Potatoes distributed throughout UNY
November 19, 2019 / By Betty Houg and Crystal Dauback
Editor’s Note: This past fall, The Society of St. Andrew with the help of over 100 volunteers distributed well over 150,000 pounds of potatoes throughout Upper New York with potato drops at Rose UMC, Endwell UMC, Boonville UMC, and the UNY United Methodist Center. Each location had 35,000-50,000 potatoes picked up by food pantries, churches, community organizations, families, and individuals. Below is a story of Boonville UMC’s involvement with the Society St. Andrews Potato Project and information about the organization and how potatoes are collected.
Forty-five thousand pounds or 900 50 lb. bags – all free. They arrived on Saturday, October 26 at the Boonville United Methodist Church. For several years now, the Boonville United Methodist Church has been a distribution point for Southern Lewis/Northern Oneida counties in this Potato Drop Project. Sign-up for these free potatoes took place through local Methodist churches. The United Methodist Men’s group has been instrumental in bringing this project to this area. According to Crystal Dauback, Administrative Assistant of the Boonville United Methodist Church, 100 bags were for Boonville Helping Hands Food Pantry, other local food pantries, and for individuals and families.
Where do they come from? They are all free and all handling is done by volunteers. The Society of St. Andrew was formed in 1979 as an intentional community of two families called to life and ministry together in Christ. It has grown into an ecumenical, non-profit, charitable organization dedicated to leading others into lives of Christian community and service. Since its founding in 1979, their mission is to introduce people to God’s grace through meeting their hungers. Food for the body is one of them. Since 1983, the Society has salvaged fresh, nutritious produce from American farms – produce that otherwise would be left to rot – and delivered it to agencies across the nation that serve the poor. This produce is done through “the Gleaning Network.” One major area of food waste in America is in farmers’ fields, where crops that don’t meet top-grade quality are left to rot or to be plowed under. ‘Gleaning’ is the traditional biblical practice of gathering crops that would otherwise be left in the fields to be plowed under after harvest. The Gleaning Network coordinates volunteers, growers, and distribution agencies to salvage this food for the needy. Tens of thousands of volunteers from churches, synagogues, scout troops, senior citizen groups, and other organizations participate each year in the Society of St. Andrew gleaning activities. Each year, tens of millions of pounds of produce are salvaged and given to the poor at no cost to them or to the food pantry/soup kitchen that feeds them.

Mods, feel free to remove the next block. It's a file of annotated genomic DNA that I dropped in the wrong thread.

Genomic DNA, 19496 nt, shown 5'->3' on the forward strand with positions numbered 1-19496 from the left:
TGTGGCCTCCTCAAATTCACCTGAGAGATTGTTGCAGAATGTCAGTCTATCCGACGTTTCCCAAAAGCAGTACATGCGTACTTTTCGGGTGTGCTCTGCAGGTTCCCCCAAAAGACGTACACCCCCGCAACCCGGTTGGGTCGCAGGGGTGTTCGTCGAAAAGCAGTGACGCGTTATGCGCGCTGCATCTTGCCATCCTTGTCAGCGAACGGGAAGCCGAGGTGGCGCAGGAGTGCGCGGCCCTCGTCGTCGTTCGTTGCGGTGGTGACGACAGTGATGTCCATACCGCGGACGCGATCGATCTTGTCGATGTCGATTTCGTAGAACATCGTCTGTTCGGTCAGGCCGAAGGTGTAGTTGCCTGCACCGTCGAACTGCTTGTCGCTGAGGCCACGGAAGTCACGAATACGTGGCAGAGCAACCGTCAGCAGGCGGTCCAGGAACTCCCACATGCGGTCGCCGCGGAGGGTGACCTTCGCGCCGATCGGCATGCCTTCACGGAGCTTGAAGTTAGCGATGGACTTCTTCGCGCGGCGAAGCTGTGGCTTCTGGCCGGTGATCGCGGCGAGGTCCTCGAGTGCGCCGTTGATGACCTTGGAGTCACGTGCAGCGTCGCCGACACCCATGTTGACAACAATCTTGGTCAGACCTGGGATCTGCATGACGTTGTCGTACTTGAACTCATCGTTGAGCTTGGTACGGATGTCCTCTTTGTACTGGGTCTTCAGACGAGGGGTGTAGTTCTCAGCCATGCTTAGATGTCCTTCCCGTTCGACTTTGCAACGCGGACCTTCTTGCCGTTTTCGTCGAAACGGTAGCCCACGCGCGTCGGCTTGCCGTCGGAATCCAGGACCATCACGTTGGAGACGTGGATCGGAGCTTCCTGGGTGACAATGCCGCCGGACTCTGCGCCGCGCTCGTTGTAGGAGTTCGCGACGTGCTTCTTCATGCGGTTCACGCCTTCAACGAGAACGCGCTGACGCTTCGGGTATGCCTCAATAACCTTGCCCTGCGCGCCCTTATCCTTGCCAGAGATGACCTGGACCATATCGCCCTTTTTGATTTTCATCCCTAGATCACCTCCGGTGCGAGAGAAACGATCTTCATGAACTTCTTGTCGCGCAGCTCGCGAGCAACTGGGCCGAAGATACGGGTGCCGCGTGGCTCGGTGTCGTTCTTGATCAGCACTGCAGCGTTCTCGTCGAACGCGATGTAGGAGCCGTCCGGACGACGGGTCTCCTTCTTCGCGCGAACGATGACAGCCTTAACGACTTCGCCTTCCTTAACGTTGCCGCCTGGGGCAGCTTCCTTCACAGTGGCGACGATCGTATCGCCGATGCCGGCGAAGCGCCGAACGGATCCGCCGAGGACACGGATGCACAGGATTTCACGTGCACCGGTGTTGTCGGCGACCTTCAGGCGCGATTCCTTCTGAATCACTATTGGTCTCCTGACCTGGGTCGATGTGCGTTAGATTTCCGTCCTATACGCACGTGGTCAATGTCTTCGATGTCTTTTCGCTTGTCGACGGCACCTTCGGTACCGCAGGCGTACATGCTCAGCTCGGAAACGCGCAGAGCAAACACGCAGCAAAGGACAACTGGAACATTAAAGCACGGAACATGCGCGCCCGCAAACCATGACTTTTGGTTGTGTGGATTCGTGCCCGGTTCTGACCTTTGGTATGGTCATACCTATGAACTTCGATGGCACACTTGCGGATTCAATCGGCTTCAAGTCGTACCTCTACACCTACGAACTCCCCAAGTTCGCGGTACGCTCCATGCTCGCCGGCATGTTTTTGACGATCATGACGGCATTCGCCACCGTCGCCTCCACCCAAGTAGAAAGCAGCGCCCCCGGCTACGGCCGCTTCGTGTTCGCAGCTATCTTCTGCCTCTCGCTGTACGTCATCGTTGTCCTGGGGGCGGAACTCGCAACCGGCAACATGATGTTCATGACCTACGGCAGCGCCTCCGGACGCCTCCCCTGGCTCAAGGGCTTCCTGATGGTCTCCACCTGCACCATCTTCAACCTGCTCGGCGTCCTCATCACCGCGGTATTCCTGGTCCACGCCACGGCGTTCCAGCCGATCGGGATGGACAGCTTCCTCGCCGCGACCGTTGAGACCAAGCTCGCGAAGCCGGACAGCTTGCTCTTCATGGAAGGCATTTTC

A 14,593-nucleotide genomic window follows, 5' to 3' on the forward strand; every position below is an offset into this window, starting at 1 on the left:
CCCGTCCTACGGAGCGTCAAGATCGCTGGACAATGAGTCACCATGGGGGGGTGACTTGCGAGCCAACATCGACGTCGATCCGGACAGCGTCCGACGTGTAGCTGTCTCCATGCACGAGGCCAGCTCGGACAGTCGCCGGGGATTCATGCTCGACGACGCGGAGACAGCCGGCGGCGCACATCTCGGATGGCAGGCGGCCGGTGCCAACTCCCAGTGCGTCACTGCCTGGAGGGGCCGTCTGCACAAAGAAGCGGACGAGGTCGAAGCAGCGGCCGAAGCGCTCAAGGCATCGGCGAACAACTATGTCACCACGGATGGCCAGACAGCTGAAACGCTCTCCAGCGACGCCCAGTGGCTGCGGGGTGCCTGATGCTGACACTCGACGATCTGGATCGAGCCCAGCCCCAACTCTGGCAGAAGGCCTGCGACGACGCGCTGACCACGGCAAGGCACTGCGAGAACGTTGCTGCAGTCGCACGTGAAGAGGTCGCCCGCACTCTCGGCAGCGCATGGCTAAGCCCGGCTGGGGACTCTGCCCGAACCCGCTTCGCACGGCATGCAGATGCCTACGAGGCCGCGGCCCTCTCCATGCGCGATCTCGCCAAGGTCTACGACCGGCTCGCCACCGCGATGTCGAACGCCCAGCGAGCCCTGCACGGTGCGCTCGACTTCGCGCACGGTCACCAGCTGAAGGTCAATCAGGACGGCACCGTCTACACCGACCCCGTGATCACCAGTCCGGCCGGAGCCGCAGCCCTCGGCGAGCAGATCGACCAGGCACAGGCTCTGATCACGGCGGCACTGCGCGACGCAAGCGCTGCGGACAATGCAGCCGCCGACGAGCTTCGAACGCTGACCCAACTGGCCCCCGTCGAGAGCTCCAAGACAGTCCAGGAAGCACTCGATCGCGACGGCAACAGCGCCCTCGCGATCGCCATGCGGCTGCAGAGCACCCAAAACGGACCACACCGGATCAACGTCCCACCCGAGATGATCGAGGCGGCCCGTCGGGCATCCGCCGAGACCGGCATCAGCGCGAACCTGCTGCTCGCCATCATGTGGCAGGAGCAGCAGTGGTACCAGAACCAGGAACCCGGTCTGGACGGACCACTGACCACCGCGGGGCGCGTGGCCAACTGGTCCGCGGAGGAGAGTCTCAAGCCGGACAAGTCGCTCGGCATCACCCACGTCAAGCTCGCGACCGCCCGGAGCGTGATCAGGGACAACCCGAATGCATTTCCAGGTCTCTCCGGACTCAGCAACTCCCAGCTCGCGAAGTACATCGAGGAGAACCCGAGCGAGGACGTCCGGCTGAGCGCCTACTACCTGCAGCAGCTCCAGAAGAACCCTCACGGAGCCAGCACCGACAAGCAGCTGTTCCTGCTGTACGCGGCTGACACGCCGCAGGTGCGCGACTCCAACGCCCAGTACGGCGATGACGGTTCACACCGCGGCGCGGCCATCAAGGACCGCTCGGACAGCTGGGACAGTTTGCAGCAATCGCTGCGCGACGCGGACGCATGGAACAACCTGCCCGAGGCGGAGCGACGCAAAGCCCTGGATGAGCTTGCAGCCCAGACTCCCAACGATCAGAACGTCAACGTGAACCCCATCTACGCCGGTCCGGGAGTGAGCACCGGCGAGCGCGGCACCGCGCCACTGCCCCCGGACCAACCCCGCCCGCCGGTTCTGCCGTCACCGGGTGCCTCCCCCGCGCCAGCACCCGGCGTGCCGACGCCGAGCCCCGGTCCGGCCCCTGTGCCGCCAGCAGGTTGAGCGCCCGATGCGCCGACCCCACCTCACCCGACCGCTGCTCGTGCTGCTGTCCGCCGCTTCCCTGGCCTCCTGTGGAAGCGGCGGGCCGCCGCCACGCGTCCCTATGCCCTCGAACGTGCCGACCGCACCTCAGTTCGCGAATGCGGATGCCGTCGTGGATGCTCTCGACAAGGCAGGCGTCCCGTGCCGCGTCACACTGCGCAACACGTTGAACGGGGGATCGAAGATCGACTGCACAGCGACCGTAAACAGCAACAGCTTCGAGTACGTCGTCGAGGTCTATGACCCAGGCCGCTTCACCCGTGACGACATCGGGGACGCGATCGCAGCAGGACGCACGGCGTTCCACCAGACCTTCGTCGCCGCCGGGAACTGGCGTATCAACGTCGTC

Gleaners are people of all ages and income levels who want to give of themselves. Usually within 48 hours of picking the produce, hungry Americans receive the gleaned food. Each year, 35,000 – 40,000 people glean with the Society – to pick up over 20 million pounds of fresh, nutritious food for their hungry neighbors.
The Gleaning Network is an extremely successful and cost effect program because it is volunteer-driven and biblically based. Farmers donate food, volunteers work the fields, donors provide funds for transportation, and feeding agencies distribute the food. By relying on these people and coordinating their efforts, costs are kept to just 2.4 cents per serving of gleaned food. Click here for more information regarding this program.
Gleaning America’s Fields – Feeding America’s Hungry – that is what the Society of St. Andrew does. They do it simply, do it more effectively and far more efficiently than any other hunger relief organization. And the Boonville United Methodist Church is happy to be a part of this free food supply.